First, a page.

Canada’s real estate market could be in for a “soft landing” according to a report from a global rating agency.
The 12-page report from Fitch Ratings claims Canada’s housing market as a whole is “overvalued” with some markets overpriced by as much as 26 per cent.
While the report lists British Columbia and Quebec as the most overvalued markets in the country (both overvalued by 26 per cent), prices in Alberta were relatively spot on, overvalued in the report by only 15 per cent.
“Canadian buyers reaching for homes at high prices are pushing household leverage to record levels, leaving borrowers susceptible to interest rate shocks,’ said director Stefan Hilts. “With a high level of employment and individual net worth tied to the value of the housing stock, a housing downturn could have serious consequences for the overall economy in Canada.”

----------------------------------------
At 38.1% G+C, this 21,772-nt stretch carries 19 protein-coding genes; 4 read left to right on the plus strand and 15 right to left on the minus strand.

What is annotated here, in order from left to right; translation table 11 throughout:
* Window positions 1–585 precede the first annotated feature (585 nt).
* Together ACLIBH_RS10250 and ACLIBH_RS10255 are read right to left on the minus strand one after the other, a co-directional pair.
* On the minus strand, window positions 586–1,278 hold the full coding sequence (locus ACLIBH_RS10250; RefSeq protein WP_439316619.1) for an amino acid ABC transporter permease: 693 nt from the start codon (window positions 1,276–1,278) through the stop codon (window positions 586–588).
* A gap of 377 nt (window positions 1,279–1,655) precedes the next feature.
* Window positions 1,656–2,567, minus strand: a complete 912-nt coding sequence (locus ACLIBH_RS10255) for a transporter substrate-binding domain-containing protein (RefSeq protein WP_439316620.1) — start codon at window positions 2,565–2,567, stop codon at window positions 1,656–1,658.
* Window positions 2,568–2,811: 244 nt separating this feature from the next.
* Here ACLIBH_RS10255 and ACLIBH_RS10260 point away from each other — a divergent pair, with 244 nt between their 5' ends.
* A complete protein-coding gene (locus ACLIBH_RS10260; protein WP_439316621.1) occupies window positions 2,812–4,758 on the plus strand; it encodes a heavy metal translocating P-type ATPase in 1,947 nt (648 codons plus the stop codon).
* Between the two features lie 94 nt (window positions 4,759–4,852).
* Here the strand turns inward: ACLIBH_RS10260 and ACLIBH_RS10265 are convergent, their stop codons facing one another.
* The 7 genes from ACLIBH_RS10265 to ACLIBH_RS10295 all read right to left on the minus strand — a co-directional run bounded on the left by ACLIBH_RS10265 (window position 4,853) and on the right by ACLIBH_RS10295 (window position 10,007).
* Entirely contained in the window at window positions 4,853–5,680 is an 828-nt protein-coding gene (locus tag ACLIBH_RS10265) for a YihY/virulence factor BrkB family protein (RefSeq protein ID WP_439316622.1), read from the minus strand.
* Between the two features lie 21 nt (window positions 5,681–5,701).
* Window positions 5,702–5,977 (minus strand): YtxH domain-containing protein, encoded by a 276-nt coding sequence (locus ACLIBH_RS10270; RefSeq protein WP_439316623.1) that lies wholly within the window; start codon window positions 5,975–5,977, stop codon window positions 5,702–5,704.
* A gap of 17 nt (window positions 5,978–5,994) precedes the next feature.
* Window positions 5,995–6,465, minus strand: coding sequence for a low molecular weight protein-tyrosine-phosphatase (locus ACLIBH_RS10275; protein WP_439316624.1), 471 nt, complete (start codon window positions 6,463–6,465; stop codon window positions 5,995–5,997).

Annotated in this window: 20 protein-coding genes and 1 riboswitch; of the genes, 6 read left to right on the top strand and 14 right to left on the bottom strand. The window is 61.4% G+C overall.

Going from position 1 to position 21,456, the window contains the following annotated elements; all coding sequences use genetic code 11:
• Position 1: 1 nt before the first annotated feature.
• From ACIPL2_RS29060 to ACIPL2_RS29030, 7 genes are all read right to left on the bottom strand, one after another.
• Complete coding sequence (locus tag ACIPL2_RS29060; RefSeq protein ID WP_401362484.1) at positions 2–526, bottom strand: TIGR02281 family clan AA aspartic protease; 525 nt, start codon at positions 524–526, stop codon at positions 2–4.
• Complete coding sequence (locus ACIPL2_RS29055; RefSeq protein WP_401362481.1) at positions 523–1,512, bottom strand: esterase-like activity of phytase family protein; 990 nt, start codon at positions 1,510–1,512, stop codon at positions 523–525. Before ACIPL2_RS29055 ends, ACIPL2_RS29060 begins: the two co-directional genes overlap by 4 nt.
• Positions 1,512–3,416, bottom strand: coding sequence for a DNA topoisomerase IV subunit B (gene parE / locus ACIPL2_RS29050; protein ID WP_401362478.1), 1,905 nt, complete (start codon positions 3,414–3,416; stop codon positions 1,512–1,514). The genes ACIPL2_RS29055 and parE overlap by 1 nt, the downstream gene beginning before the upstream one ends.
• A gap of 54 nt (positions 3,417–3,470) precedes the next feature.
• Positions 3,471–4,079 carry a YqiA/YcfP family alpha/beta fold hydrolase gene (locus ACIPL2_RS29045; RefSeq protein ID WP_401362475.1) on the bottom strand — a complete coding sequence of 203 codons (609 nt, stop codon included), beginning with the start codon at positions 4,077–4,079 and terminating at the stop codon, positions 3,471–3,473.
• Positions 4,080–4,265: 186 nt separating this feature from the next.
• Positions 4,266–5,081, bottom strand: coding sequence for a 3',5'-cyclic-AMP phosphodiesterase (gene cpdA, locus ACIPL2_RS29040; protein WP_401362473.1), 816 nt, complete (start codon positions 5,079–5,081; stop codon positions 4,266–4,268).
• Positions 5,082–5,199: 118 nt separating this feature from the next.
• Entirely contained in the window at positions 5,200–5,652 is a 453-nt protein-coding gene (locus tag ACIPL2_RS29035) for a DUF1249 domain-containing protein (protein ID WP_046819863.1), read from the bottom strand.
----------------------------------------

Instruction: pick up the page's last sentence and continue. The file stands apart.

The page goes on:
However, Bank of Canada governor Stephen Poloz was quick to counter the report’s findings.
“Our judgement is (the housing market) is a situation that is improving, this is not a bubble that exists here that would have to be corrected,” he said. “If there is a disturbance from outside our country that’s another analysis.”
According to the Fitch report nominal home prices in Canada would fall by no more than 10 per cent over the next five years in a down scenario after taking into account momentum and inflation.
Though Fitch projects a decline in home prices, there are several factors that could point to a “soft landing” where nominal prices simply flatten out or experience relatively small reduction.